I will not be using bullet points for this post, not because I’m morally opposed or anything, but mostly, because it takes too much effort. Sorry guys.
Also, sorry about the lack of updates since returning from The Land of Smiles. I have been fighting hard-core with internet problems since I returned. Well, really, been fighting the evil modem and internet company in Hong Kong since September. Sigh. Right now, my internet card and modem HATE each other. They are involved in some deep lovers quarrel and aren’t on speaking terms. Meaning, I plug the cable into my computer at home and…nothing. I take my computer to work and plug it in there – and all is lovely! Friends bring their computers to my flat, and in an effort to show off, the modem works on THEIR computer, but snubs its nose at mine. Double sigh. I have our tech guy completely befuddled, demuddled, whatever the expression is – he’s it. We have tried absolutely EVERYTHING under the Internet sun – reinstalling the driver, adding a new driver, running every virus scan known to mankind, praying, cursing, even the slight love tap now and again….nothing. So, if anyone has any suggestions, I’d love to hear them. Because we are fresh out.
So, because of lack of internet at home, I’ve been waiting…waiting to upload pictures, waiting to update my blog, waiting to respond to important emails – because its hard to think at work. Well, hard to think about non-work related things, hard to think about personal things. Hard to write in this environment. There is so much going on. Too much going on. Too many languages, voices, other computers, distractions, outside noise, inside noise – gah! So, I haven’t written about Thailand yet, because I haven’t been able to process it yet. I process best in front of my computer. Usually what happens is, I email Stephanie – because she’s a great venting board for all things deep, whiny, unsure and exciting. Then, she responds in her oh so wise ways – and then I post the gist of the email – leaving out the repeats and unnecessaries. But, not being about to think in my own flat, I haven’t even really had the chance to email Stephanie, which makes the blog-posting lag even further behind. Sorry guys!!
But I will try, to give at least a little something, despite the noise and busy office environment that doesn’t go home (even when I stick around till midnight like tonight in hopes for peaceful internet connection!)
Thailand really was amazing. That sounds like an 8th grade summer report. “My summer was fun. We went to Thailand. I saw elephants and ate good food. It was amazing. The end.” But its hard to really sum up everything. Do I tell you about the way my soul felt just a little lighter, getting to hug my aunt and uncle for the first time in two years? Or do I tell you about the fact that I didn’t eat rice but ONCE for the ENTIRE week I was there. (it should be noted that the community I live in now eats rice with breakfast, lunch and dinner, and I’m not even kidding). Or maybe you want to hear about how my friend Lindsey and I rode on the back of an elephant named Mazda through the Chiang Mai woods. About how we were covered in elephant snot from where Mazda would get mad at us when we ran out of sugar cane and bananas. The scenery from the top of the elephant – overlooking rice paddies, mountains blocking out the blue sky, open-aired huts on stilts among the bare trees, the worn path of elephants who always go the same way to show the tourist what a beautiful country they are from. I’d like to tell you about how we rode down a river on bamboo rafts bound together with old tires – a total tourist attraction that I didn’t mind to be a part of because of the peace the comes from being on a river. Even with the young boys guiding our rafts with bamboo oars splashing the chilly water on all the lounging white girls. I can’t begin to talk about all the meaningful discussions Lindsey and I had laying in our double beds in a room that was too cheap to be so luxurious. Discussions of religion and relationships, food and fear. Discussions laced with tears, laughter, understanding, questions. How do I describe the feeling one gets when visiting Buddhist temples? The ornateness of the halls – how everything is plated in gold-leaf. How I found serenity in the prayers of the people there – even though its something I don’t completely understand. Or how I found a Buddha position I liked – because it represented being in touch with the Earth and Creation, instead of worldly worries or possessions. I want to accurately describe what it was like to be a tourist, instead of a grassroots worker – the shame I felt at how comfortable it was to eat out without concern to price or to shop in the tourist trap that is the night market. And how I felt like a true backpacker as the only plans we had for the week were our air tickets booked in and out of the country – how everything else was left up to chance and train schedules. Will you find me silly when I say that the 13 hour train ride from Bangkok to Chiang Mai was one of my favorite things – because of the peaceful repetition of the motion and sounds of the engine, the scenery the flew by and was imprinted as beauty in my mind?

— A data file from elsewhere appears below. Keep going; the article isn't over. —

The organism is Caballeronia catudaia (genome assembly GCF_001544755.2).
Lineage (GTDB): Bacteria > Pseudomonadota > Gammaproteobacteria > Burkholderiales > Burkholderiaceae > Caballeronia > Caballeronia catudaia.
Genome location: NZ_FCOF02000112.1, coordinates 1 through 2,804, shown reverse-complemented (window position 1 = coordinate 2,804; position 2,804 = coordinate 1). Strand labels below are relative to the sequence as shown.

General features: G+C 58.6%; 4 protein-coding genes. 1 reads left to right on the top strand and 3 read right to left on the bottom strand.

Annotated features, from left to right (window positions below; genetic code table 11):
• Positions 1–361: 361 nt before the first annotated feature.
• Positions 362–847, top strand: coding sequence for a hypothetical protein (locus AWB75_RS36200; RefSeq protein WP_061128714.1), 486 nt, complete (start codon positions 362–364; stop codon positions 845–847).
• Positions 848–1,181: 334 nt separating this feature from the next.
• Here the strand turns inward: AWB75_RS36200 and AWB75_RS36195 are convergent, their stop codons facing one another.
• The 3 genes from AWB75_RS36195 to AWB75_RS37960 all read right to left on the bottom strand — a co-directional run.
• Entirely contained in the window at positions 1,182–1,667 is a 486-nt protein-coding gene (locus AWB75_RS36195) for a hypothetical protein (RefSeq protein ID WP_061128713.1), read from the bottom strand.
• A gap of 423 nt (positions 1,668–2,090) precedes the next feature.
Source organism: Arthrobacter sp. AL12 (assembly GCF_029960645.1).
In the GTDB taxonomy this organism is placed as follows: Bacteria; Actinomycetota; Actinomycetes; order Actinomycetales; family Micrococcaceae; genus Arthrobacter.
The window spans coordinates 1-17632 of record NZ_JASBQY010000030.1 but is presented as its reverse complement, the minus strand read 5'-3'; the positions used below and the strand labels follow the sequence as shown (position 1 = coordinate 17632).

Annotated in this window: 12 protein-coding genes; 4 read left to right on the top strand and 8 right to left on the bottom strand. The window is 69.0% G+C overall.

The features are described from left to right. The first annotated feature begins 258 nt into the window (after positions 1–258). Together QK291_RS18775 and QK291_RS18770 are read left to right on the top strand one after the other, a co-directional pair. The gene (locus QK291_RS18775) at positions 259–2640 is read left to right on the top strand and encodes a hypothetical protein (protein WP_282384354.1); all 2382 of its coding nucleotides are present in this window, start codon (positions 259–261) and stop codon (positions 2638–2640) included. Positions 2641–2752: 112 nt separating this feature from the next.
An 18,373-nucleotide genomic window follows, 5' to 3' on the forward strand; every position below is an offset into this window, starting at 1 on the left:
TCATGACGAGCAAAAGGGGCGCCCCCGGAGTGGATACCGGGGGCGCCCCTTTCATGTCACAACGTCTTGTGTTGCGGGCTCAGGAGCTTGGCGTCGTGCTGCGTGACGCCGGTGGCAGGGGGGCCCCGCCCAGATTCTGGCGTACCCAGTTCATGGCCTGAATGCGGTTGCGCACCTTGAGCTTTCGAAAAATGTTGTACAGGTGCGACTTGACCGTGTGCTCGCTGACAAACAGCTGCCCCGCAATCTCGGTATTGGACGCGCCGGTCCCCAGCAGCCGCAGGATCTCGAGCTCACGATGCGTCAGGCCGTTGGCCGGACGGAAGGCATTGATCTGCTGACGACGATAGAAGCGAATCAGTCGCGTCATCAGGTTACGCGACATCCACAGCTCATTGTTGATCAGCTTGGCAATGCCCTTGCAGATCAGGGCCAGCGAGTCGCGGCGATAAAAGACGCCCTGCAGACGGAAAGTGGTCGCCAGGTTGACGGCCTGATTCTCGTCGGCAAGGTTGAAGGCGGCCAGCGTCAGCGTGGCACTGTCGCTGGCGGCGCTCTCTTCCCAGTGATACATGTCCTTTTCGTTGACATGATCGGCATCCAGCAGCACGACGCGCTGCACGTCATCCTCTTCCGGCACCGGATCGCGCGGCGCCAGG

So, I want to tell you about Thailand. I want to describe, in detail, every little thing. But I can’t.